- Mean, Median, and Mode
- Home
- Mode of a Data Set
- Finding the Mode and Range of a Data Set
- Finding the Mode and Range from a Line Plot
- Mean of a Data Set
- Understanding the Mean Graphically: Two bars
- Understanding the Mean Graphically: Four or more bars
- Finding the Mean of a Symmetric Distribution
- Computations Involving the Mean, Sample Size, and Sum of a Data Set
- Finding the Value for a New Score that will yield a Given Mean
- Mean and Median of a Data Set
- How Changing a Value Affects the Mean and Median
- Finding Outliers in a Data Set
- Choosing the Best Measure to Describe Data

- Selected Reading
- UPSC IAS Exams Notes
- Developer's Best Practices
- Questions and Answers
- Effective Resume Writing
- HR Interview Questions
- Computer Glossary
- Who is Who

# Understanding the Mean Graphically: Four or more bars

In this lesson we understand the mean of a dataset using graphical method. Suppose we are given a bar graph showing four bars of data. Here we are required to find the mean of given data graphically.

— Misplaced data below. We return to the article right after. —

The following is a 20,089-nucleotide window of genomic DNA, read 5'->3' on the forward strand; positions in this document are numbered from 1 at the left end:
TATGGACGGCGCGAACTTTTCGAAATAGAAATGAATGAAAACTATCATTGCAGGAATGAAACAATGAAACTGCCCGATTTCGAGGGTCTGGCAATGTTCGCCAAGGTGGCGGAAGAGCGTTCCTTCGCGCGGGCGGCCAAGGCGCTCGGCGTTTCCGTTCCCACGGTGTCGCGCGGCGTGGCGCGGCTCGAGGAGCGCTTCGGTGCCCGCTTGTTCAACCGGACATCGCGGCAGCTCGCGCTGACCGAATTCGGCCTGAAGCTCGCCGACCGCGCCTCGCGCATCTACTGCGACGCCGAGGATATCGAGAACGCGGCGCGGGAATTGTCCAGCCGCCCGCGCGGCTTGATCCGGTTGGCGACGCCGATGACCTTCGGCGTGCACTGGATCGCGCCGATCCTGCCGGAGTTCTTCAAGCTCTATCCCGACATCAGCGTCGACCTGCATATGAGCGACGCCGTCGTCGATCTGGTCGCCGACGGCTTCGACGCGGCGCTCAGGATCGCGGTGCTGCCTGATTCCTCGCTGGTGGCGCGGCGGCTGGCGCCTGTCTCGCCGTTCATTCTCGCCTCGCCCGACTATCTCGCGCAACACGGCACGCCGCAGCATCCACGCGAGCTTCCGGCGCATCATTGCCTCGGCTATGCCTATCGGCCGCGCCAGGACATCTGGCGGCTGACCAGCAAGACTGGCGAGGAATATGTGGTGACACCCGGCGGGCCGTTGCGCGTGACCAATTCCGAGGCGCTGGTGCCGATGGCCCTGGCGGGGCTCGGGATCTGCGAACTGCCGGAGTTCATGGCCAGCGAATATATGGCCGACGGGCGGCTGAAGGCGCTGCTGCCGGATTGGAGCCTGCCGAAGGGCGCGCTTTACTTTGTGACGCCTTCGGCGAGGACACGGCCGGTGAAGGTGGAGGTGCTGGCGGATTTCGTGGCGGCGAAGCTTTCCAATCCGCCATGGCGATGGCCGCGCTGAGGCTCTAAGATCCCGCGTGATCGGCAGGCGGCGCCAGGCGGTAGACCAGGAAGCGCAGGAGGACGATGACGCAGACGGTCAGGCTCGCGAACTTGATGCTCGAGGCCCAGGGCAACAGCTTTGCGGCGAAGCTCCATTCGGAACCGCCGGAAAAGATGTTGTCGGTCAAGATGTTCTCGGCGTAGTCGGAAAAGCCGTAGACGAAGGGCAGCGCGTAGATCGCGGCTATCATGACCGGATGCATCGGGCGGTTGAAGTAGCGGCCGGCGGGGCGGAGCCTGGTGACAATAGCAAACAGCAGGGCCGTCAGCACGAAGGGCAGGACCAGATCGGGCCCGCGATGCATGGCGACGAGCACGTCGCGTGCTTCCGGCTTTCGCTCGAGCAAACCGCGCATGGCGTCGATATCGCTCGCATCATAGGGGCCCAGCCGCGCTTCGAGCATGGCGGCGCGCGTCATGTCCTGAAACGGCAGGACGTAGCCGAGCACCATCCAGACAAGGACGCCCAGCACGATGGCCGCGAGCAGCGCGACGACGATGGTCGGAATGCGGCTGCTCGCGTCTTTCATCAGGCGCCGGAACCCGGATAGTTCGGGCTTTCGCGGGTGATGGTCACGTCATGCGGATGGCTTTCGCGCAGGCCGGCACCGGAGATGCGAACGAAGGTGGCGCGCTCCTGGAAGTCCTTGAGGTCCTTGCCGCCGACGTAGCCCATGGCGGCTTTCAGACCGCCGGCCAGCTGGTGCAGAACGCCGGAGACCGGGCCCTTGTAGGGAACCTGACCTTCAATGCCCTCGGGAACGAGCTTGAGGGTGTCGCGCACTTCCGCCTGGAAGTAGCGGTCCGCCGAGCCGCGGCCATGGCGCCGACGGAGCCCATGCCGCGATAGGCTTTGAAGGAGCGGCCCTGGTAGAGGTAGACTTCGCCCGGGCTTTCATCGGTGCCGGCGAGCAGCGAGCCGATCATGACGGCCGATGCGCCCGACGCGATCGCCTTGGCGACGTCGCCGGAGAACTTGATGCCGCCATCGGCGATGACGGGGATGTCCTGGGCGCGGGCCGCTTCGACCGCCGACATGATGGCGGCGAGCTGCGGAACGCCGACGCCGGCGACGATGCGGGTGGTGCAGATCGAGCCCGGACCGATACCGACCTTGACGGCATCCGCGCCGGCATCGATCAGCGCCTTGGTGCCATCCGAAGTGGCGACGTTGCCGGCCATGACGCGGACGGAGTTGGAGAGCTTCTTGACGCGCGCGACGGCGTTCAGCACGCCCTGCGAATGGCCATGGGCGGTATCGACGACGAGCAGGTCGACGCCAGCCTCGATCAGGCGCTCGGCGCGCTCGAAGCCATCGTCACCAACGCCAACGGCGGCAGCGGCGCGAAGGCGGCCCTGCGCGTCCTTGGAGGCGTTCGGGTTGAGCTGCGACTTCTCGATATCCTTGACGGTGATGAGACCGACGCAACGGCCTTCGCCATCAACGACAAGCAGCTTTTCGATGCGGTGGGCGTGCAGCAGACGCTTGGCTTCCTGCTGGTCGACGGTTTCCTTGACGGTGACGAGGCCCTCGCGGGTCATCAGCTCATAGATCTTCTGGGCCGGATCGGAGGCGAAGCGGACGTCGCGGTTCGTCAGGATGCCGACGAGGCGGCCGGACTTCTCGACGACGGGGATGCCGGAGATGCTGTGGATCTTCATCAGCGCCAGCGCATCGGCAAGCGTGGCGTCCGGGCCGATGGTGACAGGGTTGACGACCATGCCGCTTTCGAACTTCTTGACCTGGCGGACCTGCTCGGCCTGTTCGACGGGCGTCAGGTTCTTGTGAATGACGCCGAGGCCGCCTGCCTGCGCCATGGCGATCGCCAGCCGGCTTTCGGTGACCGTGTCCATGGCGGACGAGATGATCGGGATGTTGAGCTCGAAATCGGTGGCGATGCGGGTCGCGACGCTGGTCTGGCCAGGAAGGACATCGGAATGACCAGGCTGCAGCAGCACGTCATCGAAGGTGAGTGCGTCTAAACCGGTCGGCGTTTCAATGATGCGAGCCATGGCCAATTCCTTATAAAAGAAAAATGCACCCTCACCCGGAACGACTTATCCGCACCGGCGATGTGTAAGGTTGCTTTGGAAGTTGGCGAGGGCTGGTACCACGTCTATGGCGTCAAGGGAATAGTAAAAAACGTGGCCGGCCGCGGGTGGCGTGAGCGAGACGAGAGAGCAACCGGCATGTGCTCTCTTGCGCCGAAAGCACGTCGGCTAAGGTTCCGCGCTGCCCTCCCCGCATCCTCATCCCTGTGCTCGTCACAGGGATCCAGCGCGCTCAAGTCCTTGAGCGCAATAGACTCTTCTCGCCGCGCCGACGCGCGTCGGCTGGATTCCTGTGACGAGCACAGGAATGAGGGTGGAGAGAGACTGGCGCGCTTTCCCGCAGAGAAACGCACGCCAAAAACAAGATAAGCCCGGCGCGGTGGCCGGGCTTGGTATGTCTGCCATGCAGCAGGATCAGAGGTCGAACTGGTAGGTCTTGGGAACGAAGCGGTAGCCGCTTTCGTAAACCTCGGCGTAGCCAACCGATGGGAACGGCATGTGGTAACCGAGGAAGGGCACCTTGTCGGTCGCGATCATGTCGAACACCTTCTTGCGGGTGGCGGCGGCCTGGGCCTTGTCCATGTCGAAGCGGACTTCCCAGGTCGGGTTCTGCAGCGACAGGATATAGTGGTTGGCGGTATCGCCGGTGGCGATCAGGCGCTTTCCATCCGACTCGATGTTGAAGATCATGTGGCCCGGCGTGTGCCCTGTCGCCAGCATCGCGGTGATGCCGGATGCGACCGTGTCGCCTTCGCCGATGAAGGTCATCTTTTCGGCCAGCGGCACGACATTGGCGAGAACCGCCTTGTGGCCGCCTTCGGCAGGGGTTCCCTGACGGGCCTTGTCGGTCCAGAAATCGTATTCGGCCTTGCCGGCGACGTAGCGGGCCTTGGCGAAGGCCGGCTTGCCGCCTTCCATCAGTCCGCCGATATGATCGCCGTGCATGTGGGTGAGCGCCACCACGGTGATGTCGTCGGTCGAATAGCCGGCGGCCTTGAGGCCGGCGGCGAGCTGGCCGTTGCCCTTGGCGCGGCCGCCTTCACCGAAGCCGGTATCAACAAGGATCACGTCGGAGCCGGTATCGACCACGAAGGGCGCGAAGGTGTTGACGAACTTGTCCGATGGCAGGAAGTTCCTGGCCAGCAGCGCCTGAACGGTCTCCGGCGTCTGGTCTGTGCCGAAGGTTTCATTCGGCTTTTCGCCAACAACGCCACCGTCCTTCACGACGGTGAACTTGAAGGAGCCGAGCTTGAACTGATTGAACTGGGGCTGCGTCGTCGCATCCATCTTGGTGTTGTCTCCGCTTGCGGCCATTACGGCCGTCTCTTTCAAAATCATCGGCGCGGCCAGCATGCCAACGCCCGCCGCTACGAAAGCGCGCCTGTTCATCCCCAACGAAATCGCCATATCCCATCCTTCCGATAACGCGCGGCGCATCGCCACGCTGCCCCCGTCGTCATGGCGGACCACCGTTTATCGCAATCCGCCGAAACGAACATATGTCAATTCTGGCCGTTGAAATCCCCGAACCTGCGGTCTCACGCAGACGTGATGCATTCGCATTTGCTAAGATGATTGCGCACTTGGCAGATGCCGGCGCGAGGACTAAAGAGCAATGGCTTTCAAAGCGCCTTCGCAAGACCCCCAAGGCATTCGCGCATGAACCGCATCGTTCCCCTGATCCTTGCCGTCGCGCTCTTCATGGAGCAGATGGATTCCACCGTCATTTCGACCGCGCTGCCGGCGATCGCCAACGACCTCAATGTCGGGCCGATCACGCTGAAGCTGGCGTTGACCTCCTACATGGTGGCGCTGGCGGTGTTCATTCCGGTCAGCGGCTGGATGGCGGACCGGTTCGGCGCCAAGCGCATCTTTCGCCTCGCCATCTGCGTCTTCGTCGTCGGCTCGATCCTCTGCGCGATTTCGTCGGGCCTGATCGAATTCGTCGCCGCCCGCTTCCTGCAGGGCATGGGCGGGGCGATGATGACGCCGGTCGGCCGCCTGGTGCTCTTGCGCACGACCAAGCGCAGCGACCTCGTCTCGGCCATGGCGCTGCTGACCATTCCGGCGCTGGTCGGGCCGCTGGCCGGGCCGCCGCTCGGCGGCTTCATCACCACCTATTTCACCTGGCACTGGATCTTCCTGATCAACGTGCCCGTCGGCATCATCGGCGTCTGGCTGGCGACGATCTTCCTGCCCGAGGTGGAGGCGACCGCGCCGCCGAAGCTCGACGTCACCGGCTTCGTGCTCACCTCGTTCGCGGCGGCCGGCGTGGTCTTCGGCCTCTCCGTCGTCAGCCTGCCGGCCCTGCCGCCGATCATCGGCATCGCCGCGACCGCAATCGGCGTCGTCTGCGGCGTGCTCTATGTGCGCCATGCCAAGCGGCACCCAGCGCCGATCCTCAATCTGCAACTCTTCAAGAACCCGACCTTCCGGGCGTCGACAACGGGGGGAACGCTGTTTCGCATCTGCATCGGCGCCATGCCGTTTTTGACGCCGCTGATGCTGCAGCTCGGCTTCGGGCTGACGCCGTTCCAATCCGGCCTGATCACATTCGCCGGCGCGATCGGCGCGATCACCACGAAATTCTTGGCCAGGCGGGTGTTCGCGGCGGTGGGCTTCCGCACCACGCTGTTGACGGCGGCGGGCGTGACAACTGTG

## Rules to find the mean graphically

In the bar graph we find the heights of the four bars.

The average or mean of these heights is found.

We then draw a fifth bar with the average height found in second step.

The height of this fifth bar gives the mean or average of given data set graphically.

The four bars in a bar graph have heights 14, 16, 18, and 22. What height a new bar should have so that it is the mean height of the four bars?

### Solution

**Step 1:**

Heights of given bars 14, 16, 18 and 22

**Step 2:**

Mean height = $\frac{(14 + 16 + 18 + 22)}{4} = \frac{70}{4}$ = 17.5

So height of new bar = 17.5.

The four bars in a bar graph have heights 15, 16, 17 and 20. What height a new bar should have so that it is the mean height of the four bars?

### Solution

**Step 1:**

Heights of given bars 15, 16, 17 and 20

**Step 2:**

Mean height = $\frac{(15 + 16 + 17 + 20)}{4} = \frac{68}{4}$ = 17

So height of new bar = 17